When he heard the fighting, he ran to his unit. The enemy had already left, but the aftermath of the dead was difficult to handle. The men were still reeling and were clearly in shock when Joseph said that the Lord spoke to him and said that he was to pursue the enemy. Much like King David at Ziklag, when he was away, the enemy attacked David’s camp and took all the women and children.The men of David’s army were so distraught, that they were not thinking clearly, and wanted to stone David. The Word tells us that David did not take this personally; instead he strengthened himself in the Lord and pursued the enemy. David had been through many tough situations in the past, and he knew this was not the time to feel sorry for himself, but to trust in the Lord. He pursued and destroyed the enemy, bringing back all the people. David’s clear thinking and trust in the Lord did not allow for the weakness of others to stop him. Today, weakness is the norm, individuals giving up hope without even asking the Lord for help. In the book of Judges, chapter three, God’s Word tells us that these are the nations the Lord left to test those of the Israelites who had not experienced wars in Canaan. He did this only to teach warfare to the descendants of the Israelites who had not had previous battle experience.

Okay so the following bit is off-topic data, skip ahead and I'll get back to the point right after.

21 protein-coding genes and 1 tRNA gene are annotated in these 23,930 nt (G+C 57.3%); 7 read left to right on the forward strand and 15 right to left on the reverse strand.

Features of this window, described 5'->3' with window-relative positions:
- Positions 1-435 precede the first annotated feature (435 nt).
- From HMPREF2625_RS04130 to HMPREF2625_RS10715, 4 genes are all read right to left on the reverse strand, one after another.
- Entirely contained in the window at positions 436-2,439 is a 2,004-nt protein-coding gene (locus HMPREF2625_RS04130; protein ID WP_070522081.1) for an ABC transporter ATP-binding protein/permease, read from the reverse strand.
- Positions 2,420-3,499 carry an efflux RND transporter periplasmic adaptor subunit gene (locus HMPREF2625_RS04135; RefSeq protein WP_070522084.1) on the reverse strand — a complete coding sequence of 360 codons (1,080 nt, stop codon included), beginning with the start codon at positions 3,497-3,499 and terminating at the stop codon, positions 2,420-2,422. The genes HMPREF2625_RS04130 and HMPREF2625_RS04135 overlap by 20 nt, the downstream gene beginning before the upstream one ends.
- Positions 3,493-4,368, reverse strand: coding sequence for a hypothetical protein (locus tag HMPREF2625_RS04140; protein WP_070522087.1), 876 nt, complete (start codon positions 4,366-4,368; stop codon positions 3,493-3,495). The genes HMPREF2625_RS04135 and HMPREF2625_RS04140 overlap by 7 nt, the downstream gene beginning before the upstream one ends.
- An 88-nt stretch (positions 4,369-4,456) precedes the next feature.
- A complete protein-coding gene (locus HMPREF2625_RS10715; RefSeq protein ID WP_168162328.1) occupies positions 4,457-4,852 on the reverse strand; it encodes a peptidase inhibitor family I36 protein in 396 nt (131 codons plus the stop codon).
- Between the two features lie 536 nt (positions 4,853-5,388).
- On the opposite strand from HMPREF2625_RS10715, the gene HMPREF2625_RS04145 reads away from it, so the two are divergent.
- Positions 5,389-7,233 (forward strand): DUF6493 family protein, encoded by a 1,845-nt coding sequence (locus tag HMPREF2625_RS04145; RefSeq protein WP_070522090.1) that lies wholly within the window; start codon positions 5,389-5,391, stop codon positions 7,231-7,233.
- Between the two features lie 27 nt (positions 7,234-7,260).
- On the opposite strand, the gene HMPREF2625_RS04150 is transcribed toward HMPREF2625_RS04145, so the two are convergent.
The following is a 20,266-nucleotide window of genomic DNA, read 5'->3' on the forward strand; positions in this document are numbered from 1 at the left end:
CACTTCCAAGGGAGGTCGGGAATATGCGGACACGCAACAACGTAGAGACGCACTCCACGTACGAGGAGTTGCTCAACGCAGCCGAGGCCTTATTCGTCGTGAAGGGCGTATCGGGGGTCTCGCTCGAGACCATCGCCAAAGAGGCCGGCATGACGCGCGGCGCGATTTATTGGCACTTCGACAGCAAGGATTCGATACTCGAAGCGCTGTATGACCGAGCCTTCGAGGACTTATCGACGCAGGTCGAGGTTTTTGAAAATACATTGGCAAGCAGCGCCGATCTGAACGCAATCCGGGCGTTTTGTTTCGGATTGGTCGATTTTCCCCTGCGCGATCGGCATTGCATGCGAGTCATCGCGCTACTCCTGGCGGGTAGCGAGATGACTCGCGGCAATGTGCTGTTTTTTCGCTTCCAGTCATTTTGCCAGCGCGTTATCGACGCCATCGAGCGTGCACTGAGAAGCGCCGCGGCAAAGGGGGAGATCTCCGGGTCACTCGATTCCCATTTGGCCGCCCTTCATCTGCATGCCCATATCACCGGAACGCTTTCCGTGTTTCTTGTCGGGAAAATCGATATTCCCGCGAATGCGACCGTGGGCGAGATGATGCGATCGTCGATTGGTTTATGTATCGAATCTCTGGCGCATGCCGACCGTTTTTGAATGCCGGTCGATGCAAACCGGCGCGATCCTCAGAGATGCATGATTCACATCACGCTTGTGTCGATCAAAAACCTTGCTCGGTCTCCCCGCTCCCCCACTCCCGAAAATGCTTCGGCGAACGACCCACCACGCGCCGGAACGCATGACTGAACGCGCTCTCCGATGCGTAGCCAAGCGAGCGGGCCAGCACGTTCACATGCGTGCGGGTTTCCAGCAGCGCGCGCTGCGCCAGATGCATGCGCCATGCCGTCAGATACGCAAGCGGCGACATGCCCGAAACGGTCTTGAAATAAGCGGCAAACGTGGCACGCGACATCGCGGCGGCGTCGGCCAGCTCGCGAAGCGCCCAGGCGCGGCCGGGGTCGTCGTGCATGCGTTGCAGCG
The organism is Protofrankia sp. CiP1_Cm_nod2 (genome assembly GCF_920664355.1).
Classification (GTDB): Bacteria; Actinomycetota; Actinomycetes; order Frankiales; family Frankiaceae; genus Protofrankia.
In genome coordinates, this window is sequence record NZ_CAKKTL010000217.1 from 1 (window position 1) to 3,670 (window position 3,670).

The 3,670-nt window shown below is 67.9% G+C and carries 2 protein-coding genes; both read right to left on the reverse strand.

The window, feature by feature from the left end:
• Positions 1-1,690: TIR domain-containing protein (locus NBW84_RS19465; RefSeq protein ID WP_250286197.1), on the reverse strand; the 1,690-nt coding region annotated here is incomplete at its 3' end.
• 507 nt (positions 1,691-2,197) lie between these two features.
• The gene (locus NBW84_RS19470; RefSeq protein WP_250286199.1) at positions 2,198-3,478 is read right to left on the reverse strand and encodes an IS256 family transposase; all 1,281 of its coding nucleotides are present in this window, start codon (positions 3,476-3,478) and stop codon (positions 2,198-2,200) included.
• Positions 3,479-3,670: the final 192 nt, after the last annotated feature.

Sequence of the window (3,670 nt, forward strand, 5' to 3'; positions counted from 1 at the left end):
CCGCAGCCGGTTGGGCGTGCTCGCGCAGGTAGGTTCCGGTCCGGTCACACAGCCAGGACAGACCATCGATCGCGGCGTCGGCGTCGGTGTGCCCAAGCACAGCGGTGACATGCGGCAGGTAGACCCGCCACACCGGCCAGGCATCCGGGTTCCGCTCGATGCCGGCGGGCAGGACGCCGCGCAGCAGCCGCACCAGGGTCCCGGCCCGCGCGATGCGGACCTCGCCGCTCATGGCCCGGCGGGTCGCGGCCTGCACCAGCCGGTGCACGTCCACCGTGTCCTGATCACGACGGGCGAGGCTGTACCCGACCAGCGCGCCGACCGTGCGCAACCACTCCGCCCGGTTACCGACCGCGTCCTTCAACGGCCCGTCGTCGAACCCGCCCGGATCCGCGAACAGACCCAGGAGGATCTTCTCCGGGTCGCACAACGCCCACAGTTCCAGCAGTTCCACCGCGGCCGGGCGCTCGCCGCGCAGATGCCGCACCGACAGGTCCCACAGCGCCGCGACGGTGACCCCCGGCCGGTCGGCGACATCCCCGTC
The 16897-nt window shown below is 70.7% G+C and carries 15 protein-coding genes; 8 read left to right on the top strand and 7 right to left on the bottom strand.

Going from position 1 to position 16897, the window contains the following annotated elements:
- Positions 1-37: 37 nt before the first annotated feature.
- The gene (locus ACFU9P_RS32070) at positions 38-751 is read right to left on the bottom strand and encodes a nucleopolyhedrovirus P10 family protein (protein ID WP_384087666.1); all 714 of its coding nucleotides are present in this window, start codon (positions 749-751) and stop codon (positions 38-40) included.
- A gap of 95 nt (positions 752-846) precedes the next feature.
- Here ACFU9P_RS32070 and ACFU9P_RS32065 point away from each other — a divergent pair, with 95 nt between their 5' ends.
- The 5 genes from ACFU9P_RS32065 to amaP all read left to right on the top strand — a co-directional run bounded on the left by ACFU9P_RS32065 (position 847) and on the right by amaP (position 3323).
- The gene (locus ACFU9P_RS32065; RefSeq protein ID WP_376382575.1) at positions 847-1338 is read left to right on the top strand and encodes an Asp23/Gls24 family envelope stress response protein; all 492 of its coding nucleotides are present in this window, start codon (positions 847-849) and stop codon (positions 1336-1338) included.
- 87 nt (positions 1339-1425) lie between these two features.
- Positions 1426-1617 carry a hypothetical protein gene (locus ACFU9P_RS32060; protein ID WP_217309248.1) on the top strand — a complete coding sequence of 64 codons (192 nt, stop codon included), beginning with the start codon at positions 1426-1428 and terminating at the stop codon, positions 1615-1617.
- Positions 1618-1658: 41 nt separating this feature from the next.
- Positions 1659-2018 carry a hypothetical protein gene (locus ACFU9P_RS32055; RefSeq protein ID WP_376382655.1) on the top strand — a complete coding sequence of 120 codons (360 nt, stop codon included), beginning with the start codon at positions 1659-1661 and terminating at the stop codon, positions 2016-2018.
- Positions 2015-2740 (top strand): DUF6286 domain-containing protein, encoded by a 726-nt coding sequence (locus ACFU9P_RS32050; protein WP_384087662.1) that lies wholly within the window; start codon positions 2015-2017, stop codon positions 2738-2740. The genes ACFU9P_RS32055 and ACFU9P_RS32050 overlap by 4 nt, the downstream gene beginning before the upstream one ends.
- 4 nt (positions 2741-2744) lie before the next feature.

God does choose men and train them for warfare in order to protect others, and Joseph is one of them. Joseph rallied the men, after the attack on his unit,
and 40 followed him in pursuit of the enemy for five hours. When they arrived at the enemy’s camp, the enemy was sitting down to dinner, happy with the women they had abducted. They, no doubt, had plans for them that night. This was not to be a night that wickedness would prevail. The determination of this chaplain would change the fate of these women and children.

The garrison of enemy soldiers was 700, but the ferocity of Joseph and his men caught the enemy off guard. The enemy began to flee in panic. Joseph’s men killed about a dozen of the enemy, captured 18, including two high-ranking officers. The enemy could have easily defeated Joseph’s men, but they just could not believe that they were being attacked by only 40 men. The place they captured was called Uru.